“Here is another scripture,” Emilia says and turns to 1 Kings 11:5, which reads, “For Solomon went after Ashtoreth the goddess of the Sidonians and after Milcom the detestable idol of the Ammonites.” Zahra looks at the page and puts her hand over her slightly opened mouth. “Here is another one,” Emilia says and, again, flips through the pages. She stops at Deuteronomy 16:21, which reads, “You shall not plant for yourself an Asherah of any kind of tree beside the altar of the Lord your God, which you shall make for yourself.” Zahra again looks at the pages, her eyes wide. She again shakes her head.

“You see,” Emilia says, blinking excitedly. “There was a Female God. She was written out by men to portray one supreme male God.”

Zahra stares at the open Bible, its pages slightly fluttering as a cool breeze glides and moves throughout the park. “May I?”

Emilia nods.

Zahra takes the Bible and reads the passage again with her hand on her chin. She turns the page and turns it back, shaking her head. “Fascinating.”

“It is, isn’t it? This is one of the things that we often discuss at the Church of Christ.”

“That is amazing.” 

“Do you think you would be interested in joining us while you are in town,” Emilia says, “we would love to have you.”

“Do you accept LGBTQIA people?” Zahra says.

Emilia’s face tightens and her angelic eyes turn to stone. “No, they are not of God.”  

“We are,” Zahra says.

Emilia shakes her head. “You are not.”

“May I ask you a question?”  Zahra says. Emilia stares, frowning so hard that deep lines form in her face like bent leather.  

“What is the difference between religion and spirituality?” Zahra says. Emilia still stares without saying a word. “There are so many denominations in the world and all believe that its God is the supreme God. This is religion,” Zahra says, gesticulating with her hands. Emilia presses her red lips together and clenches her jaw. “This creates separatism,” Zahra continues, “Rather, spirituality is a close personal relationship with God, irrespective of religion. I am spiritual, and I have a close relationship with God. When I was a child, I prayed to God about my orientation. I told him that if what I felt was not of him, to take it away from me. He did not; rather, to my surprise, he assured me that he loves me and I am who he made me be.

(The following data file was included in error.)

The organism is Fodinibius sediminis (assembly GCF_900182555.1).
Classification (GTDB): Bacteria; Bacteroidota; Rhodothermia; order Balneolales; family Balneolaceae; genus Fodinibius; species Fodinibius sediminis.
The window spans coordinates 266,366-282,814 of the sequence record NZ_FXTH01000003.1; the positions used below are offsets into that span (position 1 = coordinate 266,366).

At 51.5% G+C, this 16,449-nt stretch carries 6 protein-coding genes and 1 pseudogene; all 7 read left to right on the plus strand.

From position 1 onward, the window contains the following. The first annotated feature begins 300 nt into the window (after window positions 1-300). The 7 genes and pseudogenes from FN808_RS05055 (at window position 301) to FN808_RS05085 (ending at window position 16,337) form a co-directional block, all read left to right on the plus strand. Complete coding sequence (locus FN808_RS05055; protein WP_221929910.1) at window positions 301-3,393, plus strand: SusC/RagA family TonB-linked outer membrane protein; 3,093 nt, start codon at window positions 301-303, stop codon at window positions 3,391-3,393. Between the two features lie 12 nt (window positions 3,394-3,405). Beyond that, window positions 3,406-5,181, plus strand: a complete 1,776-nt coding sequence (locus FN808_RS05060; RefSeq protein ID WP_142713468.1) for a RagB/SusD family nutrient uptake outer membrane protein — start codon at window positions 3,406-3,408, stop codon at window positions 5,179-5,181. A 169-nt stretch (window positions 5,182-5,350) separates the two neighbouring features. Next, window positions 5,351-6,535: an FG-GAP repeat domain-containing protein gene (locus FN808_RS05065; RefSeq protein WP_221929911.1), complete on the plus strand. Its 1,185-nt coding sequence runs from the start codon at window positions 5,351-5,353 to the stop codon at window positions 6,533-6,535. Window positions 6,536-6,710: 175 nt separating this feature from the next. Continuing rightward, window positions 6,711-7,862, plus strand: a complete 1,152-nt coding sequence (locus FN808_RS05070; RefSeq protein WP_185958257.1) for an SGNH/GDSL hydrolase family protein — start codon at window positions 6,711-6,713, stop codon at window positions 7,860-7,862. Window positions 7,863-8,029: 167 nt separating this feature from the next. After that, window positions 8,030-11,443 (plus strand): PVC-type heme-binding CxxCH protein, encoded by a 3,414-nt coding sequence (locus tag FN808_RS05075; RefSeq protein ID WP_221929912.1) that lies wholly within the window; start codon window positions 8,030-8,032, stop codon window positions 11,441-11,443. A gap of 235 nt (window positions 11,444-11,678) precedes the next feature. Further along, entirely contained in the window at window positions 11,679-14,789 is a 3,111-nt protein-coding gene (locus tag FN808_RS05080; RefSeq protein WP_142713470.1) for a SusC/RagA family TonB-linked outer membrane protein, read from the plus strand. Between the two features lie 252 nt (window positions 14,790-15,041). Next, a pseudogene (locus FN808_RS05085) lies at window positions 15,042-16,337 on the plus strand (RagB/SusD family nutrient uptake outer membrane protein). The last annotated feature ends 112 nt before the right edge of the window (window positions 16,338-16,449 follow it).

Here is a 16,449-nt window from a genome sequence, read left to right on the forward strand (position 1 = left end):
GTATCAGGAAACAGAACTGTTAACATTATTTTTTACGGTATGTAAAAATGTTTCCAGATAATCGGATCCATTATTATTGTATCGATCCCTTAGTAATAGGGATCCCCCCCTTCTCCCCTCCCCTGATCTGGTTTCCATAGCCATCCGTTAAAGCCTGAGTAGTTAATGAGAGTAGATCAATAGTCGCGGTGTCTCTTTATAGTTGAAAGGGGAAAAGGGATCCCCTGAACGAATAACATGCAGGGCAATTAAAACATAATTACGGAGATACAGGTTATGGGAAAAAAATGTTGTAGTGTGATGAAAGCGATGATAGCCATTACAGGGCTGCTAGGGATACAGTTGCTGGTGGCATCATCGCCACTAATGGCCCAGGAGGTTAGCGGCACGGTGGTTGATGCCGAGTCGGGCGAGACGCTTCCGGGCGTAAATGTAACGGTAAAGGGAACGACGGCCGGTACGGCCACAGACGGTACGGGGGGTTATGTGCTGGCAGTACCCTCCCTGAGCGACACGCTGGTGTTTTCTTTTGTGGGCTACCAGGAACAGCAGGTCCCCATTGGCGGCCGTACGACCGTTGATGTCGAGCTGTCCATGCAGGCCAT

“No,” Emilia says, shaking her head with scorn. “The word says it is wrong,” she says pointing to the still open Bible, its gold-trimmed pages reflecting off the sun which makes it look as if it is emanating light.  

“You mean the same word that you just proved was rewritten?” Zahra says. Emilia closes the Bible, snatches it from the table, and holds it in her arms as if it is a child. Zahra looks at the Bible and then at Emilia. “God is alive, so why do we argue over the word as if he is not?”

Emilia hurriedly rushes down the street, her small heels clicking as she walks. Zahra watches her as she makes her way to a small path and stops at a pond. Zahra takes a sip of her water, a bite of her peach, and opens her notebook. 

“Can we talk about the word?” She hears Emilia say to a man who is walking up the small path. 

“No,” the man says and hurriedly passes her with his hands in his pockets. 

guide me in all my life and all my days, God, Zahra writes, finishing her sentence as her page flutters and the hummingbirds fly away. 

The End


27 Bible Verses about Serving Asherah, bible.knowing-jesus.com/topics/Serving-Asherah.